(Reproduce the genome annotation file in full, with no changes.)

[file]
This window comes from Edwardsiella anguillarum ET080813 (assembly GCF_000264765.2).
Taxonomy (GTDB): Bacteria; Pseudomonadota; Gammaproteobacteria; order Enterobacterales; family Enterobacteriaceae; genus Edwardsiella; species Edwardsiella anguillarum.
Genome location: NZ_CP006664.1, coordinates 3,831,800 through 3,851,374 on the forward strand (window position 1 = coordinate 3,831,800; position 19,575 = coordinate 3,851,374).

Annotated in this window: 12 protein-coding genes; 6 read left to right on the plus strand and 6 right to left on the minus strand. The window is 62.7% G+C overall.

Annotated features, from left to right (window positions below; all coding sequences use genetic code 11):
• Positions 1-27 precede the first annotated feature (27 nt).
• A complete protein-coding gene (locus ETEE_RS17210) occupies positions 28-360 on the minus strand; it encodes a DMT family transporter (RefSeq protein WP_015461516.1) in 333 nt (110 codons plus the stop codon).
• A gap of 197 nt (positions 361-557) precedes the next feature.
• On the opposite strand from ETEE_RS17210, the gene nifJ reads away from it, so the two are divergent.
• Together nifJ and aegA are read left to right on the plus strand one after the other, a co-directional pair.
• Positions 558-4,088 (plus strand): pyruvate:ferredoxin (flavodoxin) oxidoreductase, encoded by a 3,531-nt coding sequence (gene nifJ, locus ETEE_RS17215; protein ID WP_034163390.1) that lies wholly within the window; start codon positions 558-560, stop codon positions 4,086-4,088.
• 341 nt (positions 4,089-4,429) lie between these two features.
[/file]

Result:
This window comes from Edwardsiella anguillarum ET080813 (assembly GCF_000264765.2).
Taxonomy (GTDB): Bacteria; Pseudomonadota; Gammaproteobacteria; order Enterobacterales; family Enterobacteriaceae; genus Edwardsiella; species Edwardsiella anguillarum.
Genome location: NZ_CP006664.1, coordinates 3,831,800 through 3,851,374 on the forward strand (window position 1 = coordinate 3,831,800; position 19,575 = coordinate 3,851,374).

Annotated in this window: 12 protein-coding genes; 6 read left to right on the plus strand and 6 right to left on the minus strand. The window is 62.7% G+C overall.

Annotated features, from left to right (window positions below; all coding sequences use genetic code 11):
• Positions 1-27 precede the first annotated feature (27 nt).
• A complete protein-coding gene (locus ETEE_RS17210) occupies positions 28-360 on the minus strand; it encodes a DMT family transporter (RefSeq protein WP_015461516.1) in 333 nt (110 codons plus the stop codon).
• A gap of 197 nt (positions 361-557) precedes the next feature.
• On the opposite strand from ETEE_RS17210, the gene nifJ reads away from it, so the two are divergent.
• Together nifJ and aegA are read left to right on the plus strand one after the other, a co-directional pair.
• Positions 558-4,088 (plus strand): pyruvate:ferredoxin (flavodoxin) oxidoreductase, encoded by a 3,531-nt coding sequence (gene nifJ, locus ETEE_RS17215; protein ID WP_034163390.1) that lies wholly within the window; start codon positions 558-560, stop codon positions 4,086-4,088.
• 341 nt (positions 4,089-4,429) lie between these two features.